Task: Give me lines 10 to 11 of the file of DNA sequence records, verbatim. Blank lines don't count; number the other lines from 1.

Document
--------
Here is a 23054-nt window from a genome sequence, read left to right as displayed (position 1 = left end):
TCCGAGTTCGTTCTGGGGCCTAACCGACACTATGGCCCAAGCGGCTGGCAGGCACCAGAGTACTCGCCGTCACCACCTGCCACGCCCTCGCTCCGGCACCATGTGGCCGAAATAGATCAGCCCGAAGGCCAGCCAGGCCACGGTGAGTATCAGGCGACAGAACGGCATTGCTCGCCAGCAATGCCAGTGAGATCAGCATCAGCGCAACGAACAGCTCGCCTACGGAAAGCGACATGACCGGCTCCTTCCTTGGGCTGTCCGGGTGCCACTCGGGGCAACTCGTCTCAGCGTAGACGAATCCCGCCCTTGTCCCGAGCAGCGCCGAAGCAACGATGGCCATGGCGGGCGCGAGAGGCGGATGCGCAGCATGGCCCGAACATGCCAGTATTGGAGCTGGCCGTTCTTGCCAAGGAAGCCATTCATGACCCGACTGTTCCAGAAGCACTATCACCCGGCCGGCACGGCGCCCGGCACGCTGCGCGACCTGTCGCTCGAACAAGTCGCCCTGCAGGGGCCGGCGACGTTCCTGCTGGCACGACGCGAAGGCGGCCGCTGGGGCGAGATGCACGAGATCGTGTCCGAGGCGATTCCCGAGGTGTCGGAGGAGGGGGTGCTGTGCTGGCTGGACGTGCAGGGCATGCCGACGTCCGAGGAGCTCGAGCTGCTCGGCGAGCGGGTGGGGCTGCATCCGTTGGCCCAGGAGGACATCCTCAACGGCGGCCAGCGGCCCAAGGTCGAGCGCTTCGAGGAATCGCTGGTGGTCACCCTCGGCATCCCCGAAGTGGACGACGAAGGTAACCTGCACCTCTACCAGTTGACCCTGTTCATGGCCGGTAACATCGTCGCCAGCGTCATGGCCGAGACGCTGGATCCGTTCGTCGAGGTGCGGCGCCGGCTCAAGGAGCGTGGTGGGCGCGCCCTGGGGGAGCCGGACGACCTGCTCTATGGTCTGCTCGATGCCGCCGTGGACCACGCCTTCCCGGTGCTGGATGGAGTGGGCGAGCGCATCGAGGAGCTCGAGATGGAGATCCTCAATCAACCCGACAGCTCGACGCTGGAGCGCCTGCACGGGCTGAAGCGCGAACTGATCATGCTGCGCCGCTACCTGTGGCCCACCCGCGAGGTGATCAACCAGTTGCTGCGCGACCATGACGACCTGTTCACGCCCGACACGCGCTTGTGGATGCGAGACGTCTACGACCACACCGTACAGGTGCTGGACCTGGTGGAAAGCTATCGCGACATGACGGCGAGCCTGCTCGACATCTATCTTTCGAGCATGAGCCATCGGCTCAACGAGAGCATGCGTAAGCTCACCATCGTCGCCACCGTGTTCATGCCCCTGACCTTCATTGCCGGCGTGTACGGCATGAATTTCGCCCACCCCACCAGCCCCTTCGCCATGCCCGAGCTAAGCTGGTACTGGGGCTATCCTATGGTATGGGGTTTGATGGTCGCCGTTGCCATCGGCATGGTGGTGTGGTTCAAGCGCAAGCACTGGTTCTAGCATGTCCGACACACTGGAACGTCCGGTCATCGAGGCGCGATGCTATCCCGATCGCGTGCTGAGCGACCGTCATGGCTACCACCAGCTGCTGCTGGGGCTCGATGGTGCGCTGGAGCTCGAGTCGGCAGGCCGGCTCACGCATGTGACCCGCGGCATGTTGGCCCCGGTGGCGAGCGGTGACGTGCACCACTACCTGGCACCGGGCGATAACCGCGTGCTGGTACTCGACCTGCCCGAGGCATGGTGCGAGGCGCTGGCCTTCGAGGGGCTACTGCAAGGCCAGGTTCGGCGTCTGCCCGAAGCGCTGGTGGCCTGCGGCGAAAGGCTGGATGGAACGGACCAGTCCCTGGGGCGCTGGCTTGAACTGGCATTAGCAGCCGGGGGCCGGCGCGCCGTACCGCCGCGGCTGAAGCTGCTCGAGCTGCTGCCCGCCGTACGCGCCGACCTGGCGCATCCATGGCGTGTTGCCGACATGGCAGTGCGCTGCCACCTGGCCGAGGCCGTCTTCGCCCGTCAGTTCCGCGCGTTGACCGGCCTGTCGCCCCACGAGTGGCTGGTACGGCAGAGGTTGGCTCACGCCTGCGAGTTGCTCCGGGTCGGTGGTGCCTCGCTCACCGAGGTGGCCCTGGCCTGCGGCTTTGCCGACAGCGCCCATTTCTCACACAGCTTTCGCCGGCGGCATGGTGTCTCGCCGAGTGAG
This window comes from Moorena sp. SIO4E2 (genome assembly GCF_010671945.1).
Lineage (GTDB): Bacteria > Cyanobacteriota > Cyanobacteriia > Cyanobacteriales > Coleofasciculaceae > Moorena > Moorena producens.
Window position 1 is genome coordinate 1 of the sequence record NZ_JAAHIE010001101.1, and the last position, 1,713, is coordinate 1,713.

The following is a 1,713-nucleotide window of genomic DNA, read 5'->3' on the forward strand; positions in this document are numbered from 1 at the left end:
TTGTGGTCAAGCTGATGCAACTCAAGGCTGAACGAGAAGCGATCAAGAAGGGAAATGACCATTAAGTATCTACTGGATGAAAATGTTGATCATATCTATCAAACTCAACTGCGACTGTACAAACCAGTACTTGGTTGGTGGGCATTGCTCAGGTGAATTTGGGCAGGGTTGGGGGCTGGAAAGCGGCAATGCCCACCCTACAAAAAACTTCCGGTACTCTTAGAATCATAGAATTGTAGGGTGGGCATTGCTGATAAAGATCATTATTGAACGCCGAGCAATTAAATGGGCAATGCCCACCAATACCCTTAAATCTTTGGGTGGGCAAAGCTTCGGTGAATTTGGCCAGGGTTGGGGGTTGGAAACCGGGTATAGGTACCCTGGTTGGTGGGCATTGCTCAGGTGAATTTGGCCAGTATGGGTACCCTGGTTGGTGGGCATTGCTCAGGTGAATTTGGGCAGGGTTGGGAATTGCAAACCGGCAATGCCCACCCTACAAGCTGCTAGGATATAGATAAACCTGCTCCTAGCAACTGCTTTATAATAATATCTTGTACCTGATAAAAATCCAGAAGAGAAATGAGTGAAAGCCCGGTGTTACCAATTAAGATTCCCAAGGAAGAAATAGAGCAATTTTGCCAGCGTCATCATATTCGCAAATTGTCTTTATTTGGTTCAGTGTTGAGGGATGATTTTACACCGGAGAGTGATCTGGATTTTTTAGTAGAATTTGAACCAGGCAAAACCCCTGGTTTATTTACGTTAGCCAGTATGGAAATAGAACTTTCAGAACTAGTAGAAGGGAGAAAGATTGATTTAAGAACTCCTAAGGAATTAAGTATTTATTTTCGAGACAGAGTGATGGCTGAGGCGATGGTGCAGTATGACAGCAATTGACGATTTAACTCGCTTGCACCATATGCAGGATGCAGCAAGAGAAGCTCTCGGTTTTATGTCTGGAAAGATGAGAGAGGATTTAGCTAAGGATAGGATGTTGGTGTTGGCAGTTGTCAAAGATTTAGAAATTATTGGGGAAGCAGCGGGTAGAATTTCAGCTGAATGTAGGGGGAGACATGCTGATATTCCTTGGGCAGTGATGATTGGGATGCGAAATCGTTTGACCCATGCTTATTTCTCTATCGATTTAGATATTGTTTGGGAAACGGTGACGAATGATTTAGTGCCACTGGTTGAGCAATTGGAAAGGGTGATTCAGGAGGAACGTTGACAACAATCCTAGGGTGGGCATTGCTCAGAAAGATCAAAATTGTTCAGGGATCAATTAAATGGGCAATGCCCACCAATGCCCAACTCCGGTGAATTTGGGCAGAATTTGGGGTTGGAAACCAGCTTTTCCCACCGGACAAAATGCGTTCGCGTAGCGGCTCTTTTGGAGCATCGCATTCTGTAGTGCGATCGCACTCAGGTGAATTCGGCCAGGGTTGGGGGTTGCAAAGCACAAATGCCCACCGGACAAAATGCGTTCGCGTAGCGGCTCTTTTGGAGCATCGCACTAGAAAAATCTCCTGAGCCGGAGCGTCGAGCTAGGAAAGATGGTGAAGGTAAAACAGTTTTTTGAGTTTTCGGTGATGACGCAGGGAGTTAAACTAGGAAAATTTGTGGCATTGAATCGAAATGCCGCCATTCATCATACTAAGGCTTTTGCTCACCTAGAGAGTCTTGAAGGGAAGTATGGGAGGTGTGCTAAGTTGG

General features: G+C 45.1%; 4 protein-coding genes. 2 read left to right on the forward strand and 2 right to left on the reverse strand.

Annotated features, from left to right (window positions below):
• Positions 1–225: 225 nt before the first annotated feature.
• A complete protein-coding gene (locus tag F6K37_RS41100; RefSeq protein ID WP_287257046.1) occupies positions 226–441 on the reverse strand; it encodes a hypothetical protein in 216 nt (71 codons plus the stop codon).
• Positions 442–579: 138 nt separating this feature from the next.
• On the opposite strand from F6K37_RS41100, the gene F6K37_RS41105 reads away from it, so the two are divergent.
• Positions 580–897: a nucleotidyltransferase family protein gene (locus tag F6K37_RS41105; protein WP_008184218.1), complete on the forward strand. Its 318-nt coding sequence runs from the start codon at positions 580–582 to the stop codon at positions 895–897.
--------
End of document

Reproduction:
• Positions 1–225: 225 nt before the first annotated feature.
• A complete protein-coding gene (locus tag F6K37_RS41100; RefSeq protein ID WP_287257046.1) occupies positions 226–441 on the reverse strand; it encodes a hypothetical protein in 216 nt (71 codons plus the stop codon).